Phil Robinson, Principal Security Consultant and Founder of Prism Infosec
Much has been made over the potential benefits of Continuous Automated Red Teaming (CART) over recent years and there have been a number of start-ups in this space. The concept sees software used to scan and probe the network for vulnerabilities on a continuous basis, making red teaming viable for smaller companies. But is this realistic, and can it deliver in the same way?
Unlike penetration testing that is limited in scope with specific parameters and even objectives, red teaming is the closest you can get if you’re looking to emulate a malicious attack. It is incredibly assorted as well as probing for entry points on the network will seek to gather intelligence using social engineering techniques. When the red team does run-up against resistance, they will pivot the attack to explore other options using their knowledge of new threats and vulnerabilities as well as existing attacker tactics, techniques, and procedures (TTPs).
CART solutions claim to be able to automate many of these processes by searching the network and systems for possible entry points to exploit (such as exposed databases, open ports, and credentials) before taking the attack to its logical conclusion and evaluating risk, and recommending remediation actions. They are often compared to vulnerability scanning software but are more closely related to Breach Attack Simulation (BAS), the difference being that while BAS requires agents on the network, CART is now increasingly being offered as SaaS.
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What some may not realize is that there is already a great deal of automation that takes place in red teaming. Testers will customize their own testing labs to test and scale TTPs, and only once they have found an entry point will they hop on to escalate the attack, utilizing their knowledge of the system at hand and its source code. An experienced tester will then react as new data comes in, improvising and pivoting the attack just like a real attacker would. While they will have runbooks for specific exploits, they will often social engineer on the fly to gain leverage.
Malicious attacks these days are primarily aimed at exfiltrating data or seeding ransomware and they all tend to start in a similar way. An email phishing campaign is used to gain access to the domain controllers, then admin before compromise of the endpoints and it’s often only when the attack needs to pivot that the attacker will step in. So, whether the assault is carried out by a red teamer or a genuine attacker, the secret sauce is human ingenuity and guile.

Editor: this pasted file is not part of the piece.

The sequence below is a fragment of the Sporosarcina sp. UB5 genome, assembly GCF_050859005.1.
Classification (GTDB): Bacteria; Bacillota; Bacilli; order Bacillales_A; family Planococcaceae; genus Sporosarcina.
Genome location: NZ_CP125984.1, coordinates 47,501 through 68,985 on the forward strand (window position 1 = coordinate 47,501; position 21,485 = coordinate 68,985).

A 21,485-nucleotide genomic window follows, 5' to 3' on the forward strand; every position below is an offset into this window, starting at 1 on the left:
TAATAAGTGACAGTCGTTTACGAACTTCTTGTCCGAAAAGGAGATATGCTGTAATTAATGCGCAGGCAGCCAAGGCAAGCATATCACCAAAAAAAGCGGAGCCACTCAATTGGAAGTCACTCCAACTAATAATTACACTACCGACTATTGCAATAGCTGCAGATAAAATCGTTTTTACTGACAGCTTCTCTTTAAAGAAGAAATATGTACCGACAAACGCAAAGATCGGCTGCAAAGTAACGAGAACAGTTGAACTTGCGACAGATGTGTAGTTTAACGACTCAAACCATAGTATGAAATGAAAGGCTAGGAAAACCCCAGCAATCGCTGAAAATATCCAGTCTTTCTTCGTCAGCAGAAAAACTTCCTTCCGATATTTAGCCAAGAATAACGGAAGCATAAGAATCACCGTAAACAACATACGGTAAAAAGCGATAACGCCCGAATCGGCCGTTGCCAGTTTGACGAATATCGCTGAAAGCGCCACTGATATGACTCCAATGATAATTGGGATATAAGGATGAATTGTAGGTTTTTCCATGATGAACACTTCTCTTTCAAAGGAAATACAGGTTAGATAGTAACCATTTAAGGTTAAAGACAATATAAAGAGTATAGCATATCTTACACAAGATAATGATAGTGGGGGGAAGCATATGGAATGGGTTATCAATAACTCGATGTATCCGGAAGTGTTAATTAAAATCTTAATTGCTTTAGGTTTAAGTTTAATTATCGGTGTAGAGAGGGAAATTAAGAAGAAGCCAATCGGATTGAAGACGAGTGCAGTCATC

Automated red teaming is nowhere near close to achieving this today. Current solutions tend to offer regimented scenarios or require customization, which is resource-intensive. While they’re able to simulate specific attacks such as a phishing campaign or by harvesting data from endpoints and can even move laterally and escalate, their attempts tend to be noisy or generate errors which then trigger blue team alerts. Most importantly of all, they can’t innovate.
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Good red teaming, on the other hand, is stealthy and relentless. It has a far greater array of TTP in its armory, such as voice-based phishing attacks, which can be used to persuade or extract information and breakthrough defenses that would otherwise have held fast.
The current sell for automation is that it commoditizes red teaming and makes it a scalable mass proposition. While it can’t compare to red teaming, it does offer the ability to test more frequently using common-and-garden techniques such as sniffing, spoofing, or brute force attacks. This means that when new applications are added or policies are updated, a test can be run as a matter of course, and it’s for these reasons that we can expect some form of hybridized red teaming to finally emerge. But the reality is that automated offerings will always be auxiliary to true red teaming because there simply is no substitute for the human brain.
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